- Delete those extra spaces. Use only one space between sentences. This is one of my pet peeves, a relic from the pre-word-processor era that has no place in modern writing. But there are other formatting bugaboos you should watch for. Like punctuation inside of or outside of punctuation. Do a quick google of whatever style guide your going to follow for whatever you’re writing. Chicago style tends to be used for literature. APA style for social sciences. MLA style for literary criticism. AP style for newspapers. All of them are relatively straightforward and have their own rules for commas, hyphens, citations, and other details. If you make an attempt to follow their rules before you submit it to a professional editing service, then we don’t have to spend too much time fixing these formatting errors. We can spend our time really getting into the content.
- Ask yourself “so what?” – I’ve already written a little rant about this. Everything you write needs to answer a “so what” question. Otherwise, why should anyone read it?
- Chop up long sentences. More than three lines of your text? Even if it’s grammatically correct, your reader is probably getting tired of holding that sentence’s ideas in her head. Try to stick to a 1:1 ratio of sentence to idea.
- Check for sentence variety. I’ve already given a bit of advice on how to do this. But I think it’s worth repeating. Make sure that your sentences are varied. As with the run-on problem, it’s about keeping your reader engaged with your ideas. Keep an eye on first few words of each sentence and try to make sure they vary; if you have a hard time keeping track, copy and paste or write them out on a separate document.
- Cite your sources. Not citing your sources is called plagiarism.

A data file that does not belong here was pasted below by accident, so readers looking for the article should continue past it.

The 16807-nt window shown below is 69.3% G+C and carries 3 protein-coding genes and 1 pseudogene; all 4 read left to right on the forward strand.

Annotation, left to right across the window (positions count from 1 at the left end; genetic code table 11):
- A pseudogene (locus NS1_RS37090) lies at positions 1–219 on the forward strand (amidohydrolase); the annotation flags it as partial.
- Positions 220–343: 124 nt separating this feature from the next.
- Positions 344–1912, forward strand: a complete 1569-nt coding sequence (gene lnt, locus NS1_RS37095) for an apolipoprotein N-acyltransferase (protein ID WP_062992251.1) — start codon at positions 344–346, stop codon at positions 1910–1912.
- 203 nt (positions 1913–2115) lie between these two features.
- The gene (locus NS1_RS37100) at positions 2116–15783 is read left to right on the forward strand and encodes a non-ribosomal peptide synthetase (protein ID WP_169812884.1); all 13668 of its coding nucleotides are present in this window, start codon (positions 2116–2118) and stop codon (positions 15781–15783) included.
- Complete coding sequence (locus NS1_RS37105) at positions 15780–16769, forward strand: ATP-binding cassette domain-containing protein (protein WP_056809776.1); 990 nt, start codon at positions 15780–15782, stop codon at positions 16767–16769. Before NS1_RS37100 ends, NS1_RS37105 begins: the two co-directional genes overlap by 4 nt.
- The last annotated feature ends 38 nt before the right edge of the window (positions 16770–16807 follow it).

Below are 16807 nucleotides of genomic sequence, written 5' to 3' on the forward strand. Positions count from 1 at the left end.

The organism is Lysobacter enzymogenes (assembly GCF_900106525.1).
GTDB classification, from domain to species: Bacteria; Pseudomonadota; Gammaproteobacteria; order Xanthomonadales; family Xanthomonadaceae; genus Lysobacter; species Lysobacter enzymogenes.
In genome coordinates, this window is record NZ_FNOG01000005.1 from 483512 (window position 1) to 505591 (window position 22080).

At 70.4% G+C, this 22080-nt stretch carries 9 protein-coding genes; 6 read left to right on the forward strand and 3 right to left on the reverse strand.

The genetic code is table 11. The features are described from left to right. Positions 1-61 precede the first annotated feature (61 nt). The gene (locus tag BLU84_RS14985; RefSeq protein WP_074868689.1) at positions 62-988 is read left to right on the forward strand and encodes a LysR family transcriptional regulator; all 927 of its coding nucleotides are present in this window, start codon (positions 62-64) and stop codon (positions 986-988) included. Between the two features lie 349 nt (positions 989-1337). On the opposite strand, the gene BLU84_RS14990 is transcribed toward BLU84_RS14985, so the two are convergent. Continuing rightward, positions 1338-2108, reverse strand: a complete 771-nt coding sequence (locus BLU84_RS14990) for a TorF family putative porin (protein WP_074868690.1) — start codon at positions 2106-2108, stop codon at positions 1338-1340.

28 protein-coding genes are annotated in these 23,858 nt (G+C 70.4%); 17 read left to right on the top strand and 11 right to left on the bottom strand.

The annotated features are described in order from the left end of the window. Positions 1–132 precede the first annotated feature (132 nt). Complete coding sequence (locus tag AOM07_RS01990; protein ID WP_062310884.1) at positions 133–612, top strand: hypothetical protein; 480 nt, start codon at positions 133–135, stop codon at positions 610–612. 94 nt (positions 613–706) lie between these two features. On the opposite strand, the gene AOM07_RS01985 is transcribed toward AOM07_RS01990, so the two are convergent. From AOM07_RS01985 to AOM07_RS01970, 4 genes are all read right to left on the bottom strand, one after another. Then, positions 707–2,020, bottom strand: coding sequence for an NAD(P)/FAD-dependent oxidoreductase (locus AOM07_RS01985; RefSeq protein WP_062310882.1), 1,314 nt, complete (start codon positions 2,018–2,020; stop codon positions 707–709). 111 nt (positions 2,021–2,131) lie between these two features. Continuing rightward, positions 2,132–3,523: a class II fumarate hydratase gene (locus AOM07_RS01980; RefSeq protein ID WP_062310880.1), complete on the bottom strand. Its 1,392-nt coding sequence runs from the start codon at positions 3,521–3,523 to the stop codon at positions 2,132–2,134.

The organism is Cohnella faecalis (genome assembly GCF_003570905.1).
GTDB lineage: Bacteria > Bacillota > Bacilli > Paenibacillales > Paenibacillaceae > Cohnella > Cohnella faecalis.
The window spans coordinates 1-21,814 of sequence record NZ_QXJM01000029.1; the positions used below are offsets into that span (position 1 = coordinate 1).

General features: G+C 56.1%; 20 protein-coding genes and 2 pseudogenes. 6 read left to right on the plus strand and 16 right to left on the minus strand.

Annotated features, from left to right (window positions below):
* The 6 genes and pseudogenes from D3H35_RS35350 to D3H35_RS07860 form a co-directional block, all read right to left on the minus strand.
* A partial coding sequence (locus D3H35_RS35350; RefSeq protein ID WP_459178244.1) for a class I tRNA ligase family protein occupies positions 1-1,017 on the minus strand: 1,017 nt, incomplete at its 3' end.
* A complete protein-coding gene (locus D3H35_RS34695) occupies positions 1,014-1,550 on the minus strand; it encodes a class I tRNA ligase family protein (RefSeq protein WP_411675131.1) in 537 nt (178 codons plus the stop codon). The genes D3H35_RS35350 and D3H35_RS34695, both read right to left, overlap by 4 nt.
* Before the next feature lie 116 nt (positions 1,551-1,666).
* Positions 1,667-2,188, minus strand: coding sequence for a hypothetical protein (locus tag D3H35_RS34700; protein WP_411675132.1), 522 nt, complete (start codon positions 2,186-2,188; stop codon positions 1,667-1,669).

- Write cleaner. Minimize adverb use. Don’t use adjectives in academic writing. Use strong verbs and specific nouns rather than piling on the modifying words.
- 10. Kill your darlings. Yes, I’m quoting Stephen King. His advice “On Writing” is very widely-referenced, and for good reason. You might also want to refer to Strunk & White, Garner’s Usage Tips, and any other authorial advice that resonates with you. Reading is important.
- Relax. It’s okay to use “I.” And to start sentences with conjunctions. And to use contractions. (Usually. Readers’ preferences can vary.)
- 12. Take a break. You need to finish a draft, put it aside for a day or two, and then come back to it and see how it holds up to a more objective, non-immersed reading. You can’t go through several rounds of self-editing all at once without driving yourself crazy. You need to set it aside and come back to it later.
- Stop. Your writing will never be perfect. Even if you come up with something that feels perfect in the moment, going back and re-reading it years later may embarrass you when you see your past self’s naiveté or otherwise underdeveloped writing. That’s okay. That’s normal, in fact. You have to stop eventually and just let your readers have it.